SWW creates dedicated post to tackle non-native species threat
South West Water (SWW) has become the first water company in the UK to appoint a dedicated Invasive Non Native Species Ecologist.
Kate Hills, who has worked for the company as an ecologist and environmental planner since 2008 but has had a long interest in invasive species, took up her new post this month.
SWW created the new post in response to growing threats from invasive species arriving from outside the UK. Invasive species such as Japanese knotweed and New Zealand pigmy weed are of interest to water companies because they have the potential to cause structural damage to water infrastructure including weirs and treatment works, choke waterways and disrupt native ecosystems. They also create health and safety issues for maintenance and recreation, particularly at reservoirs.
Hills said: “Animals and plants from all over the world have been introduced to Britain by people. Most are harmless, but 10-15% become invasive harming the environment and our wildlife, impacting on the economy, or even posing a risk to our health and the way we live. Biosecurity is a huge challenge for the water industry. Here in the South-west, Japanese knotweed, Himalayan balsam, giant hogweed, America signal crayfish and zebra mussels among others have the potential to damage our environment or us if we don’t act to minimise their spread and impact.
“At the moment we believe other species such as the killer shrimp are not present in the region, but it is important that we stay ahead of the game and remain vigilant.”
Hills and SWW’s managing director, Dr Stephen Bird, met biosecurity minister Lord Gardiner at a reception at the House of Lords last month to celebrate the work of the Check Clean Dry campaign, which aims to stop the spread of invasive species such as floating pennywort and water primrose. SWW was the first of eight water companies to support this national initiative.
Lord Gardiner said: “Invasive species threaten the survival of our country’s native plants and animals and cost the economy at least £1.8bn a year. The Check, Clean, Dry campaign plays a key role in raising awareness of these threats; preventing new arrivals and stopping the spread of these species. It is great to see water companies supporting this programme to protect the future of our native species.”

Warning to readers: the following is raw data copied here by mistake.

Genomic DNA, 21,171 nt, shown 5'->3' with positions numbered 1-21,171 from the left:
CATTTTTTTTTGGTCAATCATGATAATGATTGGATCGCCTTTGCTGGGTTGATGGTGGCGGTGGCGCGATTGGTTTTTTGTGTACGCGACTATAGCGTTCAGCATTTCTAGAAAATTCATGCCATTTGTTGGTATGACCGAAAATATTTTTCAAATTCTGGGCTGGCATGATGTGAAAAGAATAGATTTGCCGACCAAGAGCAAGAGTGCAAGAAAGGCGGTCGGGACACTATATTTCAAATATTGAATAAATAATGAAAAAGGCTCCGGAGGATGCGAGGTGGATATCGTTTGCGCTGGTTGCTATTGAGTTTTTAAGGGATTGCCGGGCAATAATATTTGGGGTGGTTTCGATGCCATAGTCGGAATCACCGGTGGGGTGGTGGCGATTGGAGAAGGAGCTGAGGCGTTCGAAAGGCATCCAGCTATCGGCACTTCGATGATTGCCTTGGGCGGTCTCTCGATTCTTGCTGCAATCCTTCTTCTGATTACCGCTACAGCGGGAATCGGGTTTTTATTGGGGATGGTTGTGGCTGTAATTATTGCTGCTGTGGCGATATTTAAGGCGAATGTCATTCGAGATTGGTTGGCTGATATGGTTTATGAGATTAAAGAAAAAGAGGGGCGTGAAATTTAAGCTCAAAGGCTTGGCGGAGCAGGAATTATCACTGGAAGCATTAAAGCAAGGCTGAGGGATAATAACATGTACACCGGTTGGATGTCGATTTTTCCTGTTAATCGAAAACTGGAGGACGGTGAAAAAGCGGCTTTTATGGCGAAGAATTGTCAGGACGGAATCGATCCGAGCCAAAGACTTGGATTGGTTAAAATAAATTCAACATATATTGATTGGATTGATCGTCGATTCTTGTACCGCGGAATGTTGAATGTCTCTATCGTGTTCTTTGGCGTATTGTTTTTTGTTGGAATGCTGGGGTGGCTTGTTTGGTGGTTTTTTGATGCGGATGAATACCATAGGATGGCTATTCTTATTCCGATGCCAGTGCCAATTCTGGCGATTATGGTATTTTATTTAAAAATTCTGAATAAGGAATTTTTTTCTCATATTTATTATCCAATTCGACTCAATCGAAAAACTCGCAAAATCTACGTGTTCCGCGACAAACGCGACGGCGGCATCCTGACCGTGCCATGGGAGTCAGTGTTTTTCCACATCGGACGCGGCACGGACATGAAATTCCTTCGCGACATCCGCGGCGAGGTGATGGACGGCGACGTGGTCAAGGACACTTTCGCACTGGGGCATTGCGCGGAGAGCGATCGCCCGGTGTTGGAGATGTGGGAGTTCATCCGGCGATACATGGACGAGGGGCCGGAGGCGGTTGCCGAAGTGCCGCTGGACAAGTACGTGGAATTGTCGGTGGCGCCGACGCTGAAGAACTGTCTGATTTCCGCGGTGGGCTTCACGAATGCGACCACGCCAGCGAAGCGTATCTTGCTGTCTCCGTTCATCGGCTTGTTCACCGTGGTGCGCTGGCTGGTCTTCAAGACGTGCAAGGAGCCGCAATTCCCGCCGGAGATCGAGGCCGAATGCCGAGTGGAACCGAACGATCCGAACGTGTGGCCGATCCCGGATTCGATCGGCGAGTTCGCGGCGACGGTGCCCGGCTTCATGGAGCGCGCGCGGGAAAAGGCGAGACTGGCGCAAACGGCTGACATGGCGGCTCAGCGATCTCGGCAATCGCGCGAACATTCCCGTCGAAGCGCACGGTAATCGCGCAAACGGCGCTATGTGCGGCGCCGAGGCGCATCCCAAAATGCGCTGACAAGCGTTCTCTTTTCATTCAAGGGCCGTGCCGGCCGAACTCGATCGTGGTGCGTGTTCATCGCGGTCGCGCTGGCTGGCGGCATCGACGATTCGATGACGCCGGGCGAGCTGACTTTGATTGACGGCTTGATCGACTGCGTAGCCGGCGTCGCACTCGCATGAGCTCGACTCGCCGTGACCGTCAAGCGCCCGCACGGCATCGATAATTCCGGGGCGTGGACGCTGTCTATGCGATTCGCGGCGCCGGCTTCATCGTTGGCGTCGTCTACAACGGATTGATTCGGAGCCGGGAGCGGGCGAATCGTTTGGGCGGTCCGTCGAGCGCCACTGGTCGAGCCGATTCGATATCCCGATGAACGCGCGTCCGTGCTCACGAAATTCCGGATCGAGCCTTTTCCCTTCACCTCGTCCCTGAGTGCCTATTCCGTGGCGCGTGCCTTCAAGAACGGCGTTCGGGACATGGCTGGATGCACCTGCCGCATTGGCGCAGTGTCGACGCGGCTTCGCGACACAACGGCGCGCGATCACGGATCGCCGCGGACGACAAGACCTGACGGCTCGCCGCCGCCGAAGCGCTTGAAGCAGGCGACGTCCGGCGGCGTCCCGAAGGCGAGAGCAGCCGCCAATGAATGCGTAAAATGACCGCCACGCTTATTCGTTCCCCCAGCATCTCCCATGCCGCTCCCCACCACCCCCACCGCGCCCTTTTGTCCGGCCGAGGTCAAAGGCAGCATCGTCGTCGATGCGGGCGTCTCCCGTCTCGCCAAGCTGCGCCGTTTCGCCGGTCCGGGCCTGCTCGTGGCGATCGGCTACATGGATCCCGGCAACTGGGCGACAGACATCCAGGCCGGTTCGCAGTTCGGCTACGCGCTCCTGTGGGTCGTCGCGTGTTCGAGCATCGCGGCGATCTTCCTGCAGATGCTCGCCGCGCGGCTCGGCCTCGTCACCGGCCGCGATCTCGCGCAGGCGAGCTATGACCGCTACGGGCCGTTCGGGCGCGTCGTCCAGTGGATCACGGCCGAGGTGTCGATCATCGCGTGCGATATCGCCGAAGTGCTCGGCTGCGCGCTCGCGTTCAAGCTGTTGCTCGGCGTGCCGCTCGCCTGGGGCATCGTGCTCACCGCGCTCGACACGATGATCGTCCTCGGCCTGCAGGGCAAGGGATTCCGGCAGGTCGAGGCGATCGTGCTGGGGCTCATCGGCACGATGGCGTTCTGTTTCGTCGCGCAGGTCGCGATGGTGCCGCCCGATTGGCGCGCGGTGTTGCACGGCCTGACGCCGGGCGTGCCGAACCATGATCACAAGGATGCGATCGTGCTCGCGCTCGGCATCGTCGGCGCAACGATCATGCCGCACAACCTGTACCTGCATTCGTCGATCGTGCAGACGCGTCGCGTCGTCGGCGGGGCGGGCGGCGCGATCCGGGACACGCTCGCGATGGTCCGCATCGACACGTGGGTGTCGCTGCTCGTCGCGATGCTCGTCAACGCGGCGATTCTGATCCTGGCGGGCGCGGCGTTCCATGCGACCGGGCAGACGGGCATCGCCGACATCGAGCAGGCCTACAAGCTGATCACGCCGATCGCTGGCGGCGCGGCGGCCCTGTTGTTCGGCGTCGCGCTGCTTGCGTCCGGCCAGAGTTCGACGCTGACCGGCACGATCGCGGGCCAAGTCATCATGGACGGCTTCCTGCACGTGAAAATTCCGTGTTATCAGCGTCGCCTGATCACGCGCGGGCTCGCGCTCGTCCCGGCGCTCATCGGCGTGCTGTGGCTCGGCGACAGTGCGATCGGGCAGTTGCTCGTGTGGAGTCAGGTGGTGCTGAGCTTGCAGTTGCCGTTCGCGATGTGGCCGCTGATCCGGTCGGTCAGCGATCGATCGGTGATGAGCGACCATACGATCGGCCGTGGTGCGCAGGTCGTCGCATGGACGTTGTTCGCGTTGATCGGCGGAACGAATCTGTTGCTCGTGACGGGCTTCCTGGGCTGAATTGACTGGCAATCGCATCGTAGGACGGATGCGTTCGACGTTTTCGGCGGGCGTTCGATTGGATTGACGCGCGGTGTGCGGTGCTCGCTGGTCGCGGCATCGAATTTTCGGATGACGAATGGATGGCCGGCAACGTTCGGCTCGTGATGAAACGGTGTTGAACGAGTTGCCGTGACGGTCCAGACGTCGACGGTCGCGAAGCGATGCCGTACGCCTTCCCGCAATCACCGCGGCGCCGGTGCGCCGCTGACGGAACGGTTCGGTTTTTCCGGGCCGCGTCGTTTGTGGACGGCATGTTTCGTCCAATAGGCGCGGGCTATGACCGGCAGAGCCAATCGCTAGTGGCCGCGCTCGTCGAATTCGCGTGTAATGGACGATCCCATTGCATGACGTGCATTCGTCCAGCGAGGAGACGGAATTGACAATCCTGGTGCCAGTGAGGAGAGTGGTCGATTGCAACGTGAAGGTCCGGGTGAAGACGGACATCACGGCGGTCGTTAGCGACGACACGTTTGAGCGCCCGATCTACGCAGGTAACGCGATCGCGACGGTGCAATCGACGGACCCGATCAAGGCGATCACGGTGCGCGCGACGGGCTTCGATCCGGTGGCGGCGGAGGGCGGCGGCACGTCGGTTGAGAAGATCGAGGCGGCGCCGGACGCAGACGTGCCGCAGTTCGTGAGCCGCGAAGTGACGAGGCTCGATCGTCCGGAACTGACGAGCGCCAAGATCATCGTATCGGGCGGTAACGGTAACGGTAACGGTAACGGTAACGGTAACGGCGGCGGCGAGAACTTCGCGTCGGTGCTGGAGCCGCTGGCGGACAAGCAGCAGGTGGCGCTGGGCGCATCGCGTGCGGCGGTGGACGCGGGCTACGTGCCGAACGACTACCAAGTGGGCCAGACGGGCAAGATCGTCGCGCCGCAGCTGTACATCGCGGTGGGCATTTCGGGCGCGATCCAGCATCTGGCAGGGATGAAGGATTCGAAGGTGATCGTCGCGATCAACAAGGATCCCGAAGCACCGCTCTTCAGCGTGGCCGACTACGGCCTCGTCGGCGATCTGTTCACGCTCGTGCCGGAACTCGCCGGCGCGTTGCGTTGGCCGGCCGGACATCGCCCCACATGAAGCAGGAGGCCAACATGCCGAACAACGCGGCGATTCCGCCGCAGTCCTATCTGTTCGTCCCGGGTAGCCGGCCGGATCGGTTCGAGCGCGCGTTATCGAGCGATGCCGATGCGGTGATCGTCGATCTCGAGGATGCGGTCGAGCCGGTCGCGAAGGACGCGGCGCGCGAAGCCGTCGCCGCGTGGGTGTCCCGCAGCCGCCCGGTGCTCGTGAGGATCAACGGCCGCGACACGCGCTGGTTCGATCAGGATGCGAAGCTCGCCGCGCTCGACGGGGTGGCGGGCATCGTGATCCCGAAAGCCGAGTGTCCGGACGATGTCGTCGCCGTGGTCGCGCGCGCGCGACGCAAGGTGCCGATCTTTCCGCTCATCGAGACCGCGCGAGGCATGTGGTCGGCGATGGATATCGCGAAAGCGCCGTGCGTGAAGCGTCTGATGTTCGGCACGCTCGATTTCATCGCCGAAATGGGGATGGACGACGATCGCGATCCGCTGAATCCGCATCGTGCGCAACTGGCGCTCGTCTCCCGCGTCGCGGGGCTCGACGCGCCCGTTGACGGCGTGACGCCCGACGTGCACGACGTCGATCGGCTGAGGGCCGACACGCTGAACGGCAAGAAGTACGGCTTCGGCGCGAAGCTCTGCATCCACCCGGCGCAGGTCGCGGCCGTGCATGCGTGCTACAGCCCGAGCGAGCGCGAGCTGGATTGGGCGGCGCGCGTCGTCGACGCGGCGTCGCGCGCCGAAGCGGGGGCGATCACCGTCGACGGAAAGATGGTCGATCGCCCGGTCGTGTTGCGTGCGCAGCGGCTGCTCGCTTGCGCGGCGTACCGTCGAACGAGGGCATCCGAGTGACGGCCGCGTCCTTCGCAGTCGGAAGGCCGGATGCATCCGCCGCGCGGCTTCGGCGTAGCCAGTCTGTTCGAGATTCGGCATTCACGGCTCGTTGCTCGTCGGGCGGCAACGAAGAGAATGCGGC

Hills represents all water companies on the GB Non Native Species Secretariat England Working Group. She also helped set up two new groups last year to try to tackle the problem of invasive species on a county scale, Cornwall Invasive Species Forum and Devon Invasive Species Initiative (DISI). Both groups originated at the first South West Invasive Species Forum, organised by SWW in June 2016. A second conference took place in March 2017.
- GMB renews water renationalisation call Trade union GMB has renewed its call for the UK water industry to be renationalised, saying it should be a top priority... Read More >
- Galliford Try benefits from repeat AMP work Galliford Try says its construction division is maintaining its position as a key infrastructure supplier to the UK... Read More >
- Water firms will have to review investment to protect assets Water companies, as some of the highest energy users in the UK, have been impacted considerably by interruptions to the... Read More >
- Problem solving upfront: embracing digital technology Scottish Water is the latest water utility to make advances in digital engineering through the use of BIM technology,... Read More >
- Engaging 'returners' will boost women in engineering Ahead of International Women in Engineering Day, Safa Elbashir, Water Engineer at AECOM, says that one of the keys for... Read More >
- Managing infrastructure presents a growing digital challenge Mark Kaney, director of asset management at Sweco UK, calls for the water industry to support a deeper commitment to data... Read More >
- Comment: The future of asset planning in a data-driven world United Utilities' use of modelling software to analyse and predict deterioration in its sewer network is an example of the... Read More >
- Why do motors fail? Pump motors can run for half a century if they are properly maintained, writes Dave Hawley Read More >